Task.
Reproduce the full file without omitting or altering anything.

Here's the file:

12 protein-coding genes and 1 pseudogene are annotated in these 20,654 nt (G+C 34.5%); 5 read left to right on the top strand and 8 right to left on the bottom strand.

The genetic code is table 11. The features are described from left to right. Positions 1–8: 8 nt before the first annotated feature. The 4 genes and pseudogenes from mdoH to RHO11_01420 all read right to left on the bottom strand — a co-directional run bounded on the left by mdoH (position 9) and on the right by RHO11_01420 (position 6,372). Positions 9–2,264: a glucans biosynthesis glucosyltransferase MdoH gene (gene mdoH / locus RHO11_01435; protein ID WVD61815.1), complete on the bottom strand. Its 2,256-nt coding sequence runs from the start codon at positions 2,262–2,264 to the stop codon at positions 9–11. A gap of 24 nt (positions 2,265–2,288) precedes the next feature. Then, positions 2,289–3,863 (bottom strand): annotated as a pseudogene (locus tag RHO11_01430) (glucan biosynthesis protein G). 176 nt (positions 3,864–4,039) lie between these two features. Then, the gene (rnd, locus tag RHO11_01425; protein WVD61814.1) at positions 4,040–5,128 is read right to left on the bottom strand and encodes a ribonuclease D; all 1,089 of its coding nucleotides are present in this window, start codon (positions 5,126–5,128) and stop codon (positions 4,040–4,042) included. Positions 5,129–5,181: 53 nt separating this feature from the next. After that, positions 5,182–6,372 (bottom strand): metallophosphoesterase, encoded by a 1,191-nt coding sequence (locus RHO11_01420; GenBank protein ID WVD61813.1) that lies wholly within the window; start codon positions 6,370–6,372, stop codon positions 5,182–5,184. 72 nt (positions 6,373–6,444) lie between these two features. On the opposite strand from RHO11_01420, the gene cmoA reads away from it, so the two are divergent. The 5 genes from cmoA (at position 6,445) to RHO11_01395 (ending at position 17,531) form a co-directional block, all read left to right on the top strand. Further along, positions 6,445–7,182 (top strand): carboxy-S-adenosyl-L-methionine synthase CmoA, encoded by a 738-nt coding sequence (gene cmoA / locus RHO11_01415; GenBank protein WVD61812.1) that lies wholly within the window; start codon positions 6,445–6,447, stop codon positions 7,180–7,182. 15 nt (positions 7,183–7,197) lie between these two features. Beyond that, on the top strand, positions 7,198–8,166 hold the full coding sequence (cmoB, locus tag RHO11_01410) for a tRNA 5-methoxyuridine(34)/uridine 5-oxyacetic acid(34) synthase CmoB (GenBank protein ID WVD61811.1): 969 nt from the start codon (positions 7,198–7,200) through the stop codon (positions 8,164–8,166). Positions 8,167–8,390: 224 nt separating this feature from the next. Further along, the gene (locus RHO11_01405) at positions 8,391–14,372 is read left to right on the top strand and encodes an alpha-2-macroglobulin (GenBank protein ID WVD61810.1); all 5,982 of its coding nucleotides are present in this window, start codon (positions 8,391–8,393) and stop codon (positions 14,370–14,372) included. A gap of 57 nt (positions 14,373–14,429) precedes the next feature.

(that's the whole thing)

12 protein-coding genes and 1 pseudogene are annotated in these 20,654 nt (G+C 34.5%); 5 read left to right on the top strand and 8 right to left on the bottom strand.

The genetic code is table 11. The features are described from left to right. Positions 1–8: 8 nt before the first annotated feature. The 4 genes and pseudogenes from mdoH to RHO11_01420 all read right to left on the bottom strand — a co-directional run bounded on the left by mdoH (position 9) and on the right by RHO11_01420 (position 6,372). Positions 9–2,264: a glucans biosynthesis glucosyltransferase MdoH gene (gene mdoH / locus RHO11_01435; protein ID WVD61815.1), complete on the bottom strand. Its 2,256-nt coding sequence runs from the start codon at positions 2,262–2,264 to the stop codon at positions 9–11. A gap of 24 nt (positions 2,265–2,288) precedes the next feature. Then, positions 2,289–3,863 (bottom strand): annotated as a pseudogene (locus tag RHO11_01430) (glucan biosynthesis protein G). 176 nt (positions 3,864–4,039) lie between these two features. Then, the gene (rnd, locus tag RHO11_01425; protein WVD61814.1) at positions 4,040–5,128 is read right to left on the bottom strand and encodes a ribonuclease D; all 1,089 of its coding nucleotides are present in this window, start codon (positions 5,126–5,128) and stop codon (positions 4,040–4,042) included. Positions 5,129–5,181: 53 nt separating this feature from the next. After that, positions 5,182–6,372 (bottom strand): metallophosphoesterase, encoded by a 1,191-nt coding sequence (locus RHO11_01420; GenBank protein ID WVD61813.1) that lies wholly within the window; start codon positions 6,370–6,372, stop codon positions 5,182–5,184. 72 nt (positions 6,373–6,444) lie between these two features. On the opposite strand from RHO11_01420, the gene cmoA reads away from it, so the two are divergent. The 5 genes from cmoA (at position 6,445) to RHO11_01395 (ending at position 17,531) form a co-directional block, all read left to right on the top strand. Further along, positions 6,445–7,182 (top strand): carboxy-S-adenosyl-L-methionine synthase CmoA, encoded by a 738-nt coding sequence (gene cmoA / locus RHO11_01415; GenBank protein WVD61812.1) that lies wholly within the window; start codon positions 6,445–6,447, stop codon positions 7,180–7,182. 15 nt (positions 7,183–7,197) lie between these two features. Beyond that, on the top strand, positions 7,198–8,166 hold the full coding sequence (cmoB, locus tag RHO11_01410) for a tRNA 5-methoxyuridine(34)/uridine 5-oxyacetic acid(34) synthase CmoB (GenBank protein ID WVD61811.1): 969 nt from the start codon (positions 7,198–7,200) through the stop codon (positions 8,164–8,166). Positions 8,167–8,390: 224 nt separating this feature from the next. Further along, the gene (locus RHO11_01405) at positions 8,391–14,372 is read left to right on the top strand and encodes an alpha-2-macroglobulin (GenBank protein ID WVD61810.1); all 5,982 of its coding nucleotides are present in this window, start codon (positions 8,391–8,393) and stop codon (positions 14,370–14,372) included. A gap of 57 nt (positions 14,373–14,429) precedes the next feature.